Joined: Thu Oct 21, 2010 12:10 am Posts: 1157 Location: Melbourne, Australia
Yes, but winter is better. You can put special stuff on the cut branch to keep infection out, but I think that's gone out of fashion now because it doesn't really offer much protection. Make the cut as close to the trunk as possible without cutting into the stem collar. The cut will be on a bit of an angle not straight down.
At least that's what I remember, I've never really done much except hacking off dead bits myself though.
_________________ 'forking. bogan as forking fork' - Joshua 'I can puke and be naked anywhere I want' - Fee
Joined: Wed Oct 20, 2010 6:32 pm Posts: 354 Location: Portland, OR
Yeah, caterpillar has it right. Wait 'til winter and cut above the collar, following the same angle. In general, you don't want to take too much off at one time. If you're removing one branch that'll be fine. I have to do a lot of pruning on a few of my trees and was told to do it in stages.
Andy - you got incomplete advice or misunderstood about the timing; otherwise your info is good. Isa, prune it now. Late Spring/Early Summer is a fabulous time to remove those small, lower branches if you want to minimize re-sprouting and encourage the wounds to heal over. Do look up pruning diagrams online so you can see where and how to make the cuts; the collar is a raised circular ring at the base of each branch and you want to leave that intact but without leaving a stub beyond.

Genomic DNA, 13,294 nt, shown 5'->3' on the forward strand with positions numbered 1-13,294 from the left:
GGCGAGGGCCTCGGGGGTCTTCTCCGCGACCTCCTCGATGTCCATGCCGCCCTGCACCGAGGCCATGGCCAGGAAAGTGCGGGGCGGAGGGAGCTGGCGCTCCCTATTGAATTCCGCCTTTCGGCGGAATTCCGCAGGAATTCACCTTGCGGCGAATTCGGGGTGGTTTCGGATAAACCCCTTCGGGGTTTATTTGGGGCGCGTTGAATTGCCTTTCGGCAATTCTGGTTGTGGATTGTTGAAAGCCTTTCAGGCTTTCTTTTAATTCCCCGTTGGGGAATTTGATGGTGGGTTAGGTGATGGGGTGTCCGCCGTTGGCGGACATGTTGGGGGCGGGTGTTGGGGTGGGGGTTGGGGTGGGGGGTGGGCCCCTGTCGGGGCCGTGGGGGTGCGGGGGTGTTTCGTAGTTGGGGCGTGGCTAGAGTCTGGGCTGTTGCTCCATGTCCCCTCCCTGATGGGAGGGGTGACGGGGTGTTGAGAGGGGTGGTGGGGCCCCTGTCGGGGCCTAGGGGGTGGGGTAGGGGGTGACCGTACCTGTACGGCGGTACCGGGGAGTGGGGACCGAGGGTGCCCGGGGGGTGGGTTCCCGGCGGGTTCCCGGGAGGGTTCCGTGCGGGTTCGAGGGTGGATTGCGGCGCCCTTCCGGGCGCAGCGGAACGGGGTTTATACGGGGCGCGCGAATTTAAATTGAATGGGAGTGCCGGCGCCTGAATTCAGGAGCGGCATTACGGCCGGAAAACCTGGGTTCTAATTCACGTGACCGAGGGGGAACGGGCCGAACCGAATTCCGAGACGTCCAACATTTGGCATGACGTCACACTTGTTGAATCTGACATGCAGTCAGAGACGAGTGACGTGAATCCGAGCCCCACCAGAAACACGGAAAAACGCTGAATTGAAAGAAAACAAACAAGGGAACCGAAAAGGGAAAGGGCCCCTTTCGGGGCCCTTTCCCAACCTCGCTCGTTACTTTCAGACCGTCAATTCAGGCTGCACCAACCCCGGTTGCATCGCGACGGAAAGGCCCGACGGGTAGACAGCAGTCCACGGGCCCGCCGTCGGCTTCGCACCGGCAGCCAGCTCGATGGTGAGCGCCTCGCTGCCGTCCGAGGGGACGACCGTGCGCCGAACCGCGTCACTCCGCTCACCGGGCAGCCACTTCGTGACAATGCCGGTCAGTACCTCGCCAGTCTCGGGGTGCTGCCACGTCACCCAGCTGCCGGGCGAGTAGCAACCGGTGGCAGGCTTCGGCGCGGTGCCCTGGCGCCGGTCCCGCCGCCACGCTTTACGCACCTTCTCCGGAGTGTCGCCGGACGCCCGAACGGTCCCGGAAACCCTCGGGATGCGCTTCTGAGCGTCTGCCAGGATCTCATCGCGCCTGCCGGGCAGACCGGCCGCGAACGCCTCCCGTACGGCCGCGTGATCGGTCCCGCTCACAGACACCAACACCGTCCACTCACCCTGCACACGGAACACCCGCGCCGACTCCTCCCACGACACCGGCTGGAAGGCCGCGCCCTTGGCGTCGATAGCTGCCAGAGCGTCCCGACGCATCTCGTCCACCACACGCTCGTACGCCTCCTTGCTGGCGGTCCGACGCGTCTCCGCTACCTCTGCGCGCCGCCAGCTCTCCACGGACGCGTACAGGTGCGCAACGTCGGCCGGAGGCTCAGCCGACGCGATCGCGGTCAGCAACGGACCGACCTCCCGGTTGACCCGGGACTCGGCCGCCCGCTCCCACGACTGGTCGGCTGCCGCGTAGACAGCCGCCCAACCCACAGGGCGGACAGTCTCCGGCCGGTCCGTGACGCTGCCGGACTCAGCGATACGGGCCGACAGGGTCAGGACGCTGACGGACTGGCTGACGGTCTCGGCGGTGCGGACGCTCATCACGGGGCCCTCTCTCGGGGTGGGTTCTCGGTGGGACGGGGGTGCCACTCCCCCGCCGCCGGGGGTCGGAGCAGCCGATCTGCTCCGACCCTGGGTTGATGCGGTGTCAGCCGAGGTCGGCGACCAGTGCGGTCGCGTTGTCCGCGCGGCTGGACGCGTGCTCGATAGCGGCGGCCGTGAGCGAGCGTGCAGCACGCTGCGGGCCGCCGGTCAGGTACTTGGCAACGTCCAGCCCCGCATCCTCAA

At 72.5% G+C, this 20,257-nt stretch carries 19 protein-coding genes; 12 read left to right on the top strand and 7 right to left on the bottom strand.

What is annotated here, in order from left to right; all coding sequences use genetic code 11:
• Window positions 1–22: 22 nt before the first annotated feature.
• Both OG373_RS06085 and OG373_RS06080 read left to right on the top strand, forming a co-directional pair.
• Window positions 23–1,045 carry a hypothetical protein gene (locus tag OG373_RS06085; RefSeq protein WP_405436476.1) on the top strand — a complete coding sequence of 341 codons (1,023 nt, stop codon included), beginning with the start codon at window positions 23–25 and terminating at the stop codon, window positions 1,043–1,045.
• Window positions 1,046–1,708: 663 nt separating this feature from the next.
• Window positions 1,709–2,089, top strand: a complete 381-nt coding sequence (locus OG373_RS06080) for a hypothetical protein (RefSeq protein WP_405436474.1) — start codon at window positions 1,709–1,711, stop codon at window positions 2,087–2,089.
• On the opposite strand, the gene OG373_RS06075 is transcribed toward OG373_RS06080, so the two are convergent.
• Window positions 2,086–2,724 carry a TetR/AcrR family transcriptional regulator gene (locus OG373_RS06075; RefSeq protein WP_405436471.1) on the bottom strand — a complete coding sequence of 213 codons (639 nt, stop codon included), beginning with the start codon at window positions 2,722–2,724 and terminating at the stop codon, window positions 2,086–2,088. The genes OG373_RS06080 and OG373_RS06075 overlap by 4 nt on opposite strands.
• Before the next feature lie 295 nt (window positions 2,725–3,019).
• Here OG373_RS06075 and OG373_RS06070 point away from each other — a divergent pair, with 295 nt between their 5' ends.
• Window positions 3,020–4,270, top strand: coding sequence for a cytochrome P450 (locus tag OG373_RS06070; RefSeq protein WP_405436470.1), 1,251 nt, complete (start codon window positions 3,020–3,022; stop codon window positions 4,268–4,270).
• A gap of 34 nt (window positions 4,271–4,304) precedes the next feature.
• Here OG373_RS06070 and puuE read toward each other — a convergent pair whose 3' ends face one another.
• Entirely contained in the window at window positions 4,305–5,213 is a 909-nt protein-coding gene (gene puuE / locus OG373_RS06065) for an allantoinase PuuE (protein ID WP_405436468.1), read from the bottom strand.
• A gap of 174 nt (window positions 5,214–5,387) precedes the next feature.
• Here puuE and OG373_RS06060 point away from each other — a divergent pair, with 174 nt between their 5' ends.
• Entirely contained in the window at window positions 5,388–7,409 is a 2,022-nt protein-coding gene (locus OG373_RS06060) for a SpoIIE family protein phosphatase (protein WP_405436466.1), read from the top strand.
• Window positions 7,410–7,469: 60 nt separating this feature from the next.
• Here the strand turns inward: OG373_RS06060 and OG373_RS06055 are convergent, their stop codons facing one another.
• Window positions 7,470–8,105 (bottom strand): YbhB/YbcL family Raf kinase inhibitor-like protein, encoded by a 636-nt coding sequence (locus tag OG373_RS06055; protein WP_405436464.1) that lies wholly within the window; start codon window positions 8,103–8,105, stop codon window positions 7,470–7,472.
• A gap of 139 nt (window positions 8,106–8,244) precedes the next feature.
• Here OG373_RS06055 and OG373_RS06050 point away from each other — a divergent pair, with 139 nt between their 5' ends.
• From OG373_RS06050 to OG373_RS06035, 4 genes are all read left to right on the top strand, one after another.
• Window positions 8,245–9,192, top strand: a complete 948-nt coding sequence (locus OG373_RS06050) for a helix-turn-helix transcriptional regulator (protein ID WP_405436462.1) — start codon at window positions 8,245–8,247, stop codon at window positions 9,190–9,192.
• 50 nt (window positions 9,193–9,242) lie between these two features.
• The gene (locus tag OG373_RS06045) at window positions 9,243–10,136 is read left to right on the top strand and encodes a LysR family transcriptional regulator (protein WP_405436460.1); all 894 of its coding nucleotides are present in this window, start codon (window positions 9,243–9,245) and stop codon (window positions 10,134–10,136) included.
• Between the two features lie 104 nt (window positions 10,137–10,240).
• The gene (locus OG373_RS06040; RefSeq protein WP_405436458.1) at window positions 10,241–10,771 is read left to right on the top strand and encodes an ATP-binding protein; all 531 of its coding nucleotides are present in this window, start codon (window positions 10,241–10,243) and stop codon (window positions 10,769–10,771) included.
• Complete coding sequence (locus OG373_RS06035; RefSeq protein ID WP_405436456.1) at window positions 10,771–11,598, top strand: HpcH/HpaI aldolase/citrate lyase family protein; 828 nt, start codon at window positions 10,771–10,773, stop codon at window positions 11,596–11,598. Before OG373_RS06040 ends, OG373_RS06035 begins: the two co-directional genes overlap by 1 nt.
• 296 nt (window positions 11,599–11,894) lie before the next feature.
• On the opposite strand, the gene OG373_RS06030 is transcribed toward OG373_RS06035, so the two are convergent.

And Andy, with Portland's mild winters you're usually safe to prune in winter, but waiting to early/mid-Feb. is generally recommended. And if you're cutting back (rather than limbing up) fruit trees, now is a better time, after trees have used up some of their stored energy by leafing out. It helps minimize the horrible "water sprouts" you see coming out by the dozens on mis-pruned older trees.
_________________ Formerly Kaleicious. I still love kale, but no more than lots of other garden greens too! Orach is currently my favorite.